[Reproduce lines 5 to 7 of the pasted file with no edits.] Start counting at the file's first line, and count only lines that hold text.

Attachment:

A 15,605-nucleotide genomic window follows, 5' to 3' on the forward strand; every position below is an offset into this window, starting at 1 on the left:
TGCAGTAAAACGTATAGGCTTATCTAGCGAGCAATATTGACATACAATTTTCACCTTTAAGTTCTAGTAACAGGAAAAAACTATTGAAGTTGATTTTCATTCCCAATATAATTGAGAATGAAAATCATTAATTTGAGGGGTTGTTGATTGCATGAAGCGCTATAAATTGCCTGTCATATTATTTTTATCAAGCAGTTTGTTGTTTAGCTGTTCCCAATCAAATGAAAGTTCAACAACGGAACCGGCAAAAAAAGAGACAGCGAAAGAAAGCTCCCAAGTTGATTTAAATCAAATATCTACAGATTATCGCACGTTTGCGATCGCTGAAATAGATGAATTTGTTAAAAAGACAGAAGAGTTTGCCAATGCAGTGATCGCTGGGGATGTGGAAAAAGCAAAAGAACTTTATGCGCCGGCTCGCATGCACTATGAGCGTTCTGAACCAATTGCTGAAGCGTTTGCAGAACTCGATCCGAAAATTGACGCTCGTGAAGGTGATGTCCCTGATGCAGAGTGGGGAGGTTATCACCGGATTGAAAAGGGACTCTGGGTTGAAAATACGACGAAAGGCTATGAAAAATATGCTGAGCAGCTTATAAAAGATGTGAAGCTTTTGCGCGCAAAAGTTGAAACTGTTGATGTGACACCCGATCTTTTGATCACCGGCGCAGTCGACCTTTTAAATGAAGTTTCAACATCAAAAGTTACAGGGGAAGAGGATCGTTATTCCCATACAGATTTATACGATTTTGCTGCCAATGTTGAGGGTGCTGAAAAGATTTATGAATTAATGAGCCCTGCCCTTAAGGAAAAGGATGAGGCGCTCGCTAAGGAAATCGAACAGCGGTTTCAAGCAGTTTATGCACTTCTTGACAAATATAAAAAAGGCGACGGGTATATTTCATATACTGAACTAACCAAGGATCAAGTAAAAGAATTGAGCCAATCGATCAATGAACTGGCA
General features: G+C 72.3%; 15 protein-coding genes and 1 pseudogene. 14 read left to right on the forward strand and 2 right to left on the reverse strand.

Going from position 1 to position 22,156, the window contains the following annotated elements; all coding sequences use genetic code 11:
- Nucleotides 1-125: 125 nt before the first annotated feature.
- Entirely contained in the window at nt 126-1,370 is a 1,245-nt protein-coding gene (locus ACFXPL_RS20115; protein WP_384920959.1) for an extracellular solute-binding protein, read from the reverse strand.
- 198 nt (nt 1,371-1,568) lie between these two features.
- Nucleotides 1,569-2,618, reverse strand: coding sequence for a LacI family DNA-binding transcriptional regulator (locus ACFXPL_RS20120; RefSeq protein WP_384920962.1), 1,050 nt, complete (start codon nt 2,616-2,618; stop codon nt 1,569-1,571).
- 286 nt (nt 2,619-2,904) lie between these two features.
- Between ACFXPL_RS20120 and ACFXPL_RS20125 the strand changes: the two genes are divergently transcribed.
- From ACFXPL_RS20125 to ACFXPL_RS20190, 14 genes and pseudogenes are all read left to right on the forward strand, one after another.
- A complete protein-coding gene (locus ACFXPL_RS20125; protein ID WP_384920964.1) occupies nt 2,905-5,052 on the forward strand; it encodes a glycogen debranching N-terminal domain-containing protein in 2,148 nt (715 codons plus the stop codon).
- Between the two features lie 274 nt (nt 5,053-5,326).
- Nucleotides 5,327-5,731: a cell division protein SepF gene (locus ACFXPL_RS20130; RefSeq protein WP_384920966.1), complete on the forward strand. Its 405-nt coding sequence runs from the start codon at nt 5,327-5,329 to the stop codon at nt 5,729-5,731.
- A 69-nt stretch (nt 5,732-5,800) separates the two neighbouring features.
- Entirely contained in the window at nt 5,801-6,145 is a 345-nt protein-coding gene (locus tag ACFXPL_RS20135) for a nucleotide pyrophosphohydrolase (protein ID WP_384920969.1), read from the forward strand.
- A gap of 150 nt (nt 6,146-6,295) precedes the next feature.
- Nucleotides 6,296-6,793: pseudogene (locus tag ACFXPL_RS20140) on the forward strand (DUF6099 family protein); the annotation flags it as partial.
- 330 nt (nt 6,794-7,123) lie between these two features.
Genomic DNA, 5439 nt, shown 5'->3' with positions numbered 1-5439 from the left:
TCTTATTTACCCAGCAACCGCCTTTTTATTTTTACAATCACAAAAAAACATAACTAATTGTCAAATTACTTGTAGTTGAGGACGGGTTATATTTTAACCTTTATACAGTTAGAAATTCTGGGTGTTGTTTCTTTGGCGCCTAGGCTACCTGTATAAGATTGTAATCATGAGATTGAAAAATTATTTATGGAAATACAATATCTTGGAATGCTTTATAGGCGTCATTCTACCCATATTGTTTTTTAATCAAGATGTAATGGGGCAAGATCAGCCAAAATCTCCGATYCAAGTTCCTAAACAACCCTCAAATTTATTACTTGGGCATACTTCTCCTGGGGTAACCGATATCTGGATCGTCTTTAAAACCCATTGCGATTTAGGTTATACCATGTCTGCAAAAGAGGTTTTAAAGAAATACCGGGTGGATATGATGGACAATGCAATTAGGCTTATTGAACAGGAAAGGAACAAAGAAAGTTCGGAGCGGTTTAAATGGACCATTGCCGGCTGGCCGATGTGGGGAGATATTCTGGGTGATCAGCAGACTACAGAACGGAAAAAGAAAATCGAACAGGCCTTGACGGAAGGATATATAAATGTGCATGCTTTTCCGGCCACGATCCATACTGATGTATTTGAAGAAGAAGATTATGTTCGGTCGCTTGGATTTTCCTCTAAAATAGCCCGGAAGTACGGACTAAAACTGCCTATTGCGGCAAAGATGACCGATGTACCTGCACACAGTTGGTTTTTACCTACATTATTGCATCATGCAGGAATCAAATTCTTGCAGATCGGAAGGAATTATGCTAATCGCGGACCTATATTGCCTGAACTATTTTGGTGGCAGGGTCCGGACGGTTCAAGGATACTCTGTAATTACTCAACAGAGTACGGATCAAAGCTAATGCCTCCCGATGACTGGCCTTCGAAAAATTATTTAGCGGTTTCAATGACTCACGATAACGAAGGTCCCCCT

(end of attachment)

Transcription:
- Nucleotides 1-125: 125 nt before the first annotated feature.
- Entirely contained in the window at nt 126-1,370 is a 1,245-nt protein-coding gene (locus ACFXPL_RS20115; protein WP_384920959.1) for an extracellular solute-binding protein, read from the reverse strand.
- 198 nt (nt 1,371-1,568) lie between these two features.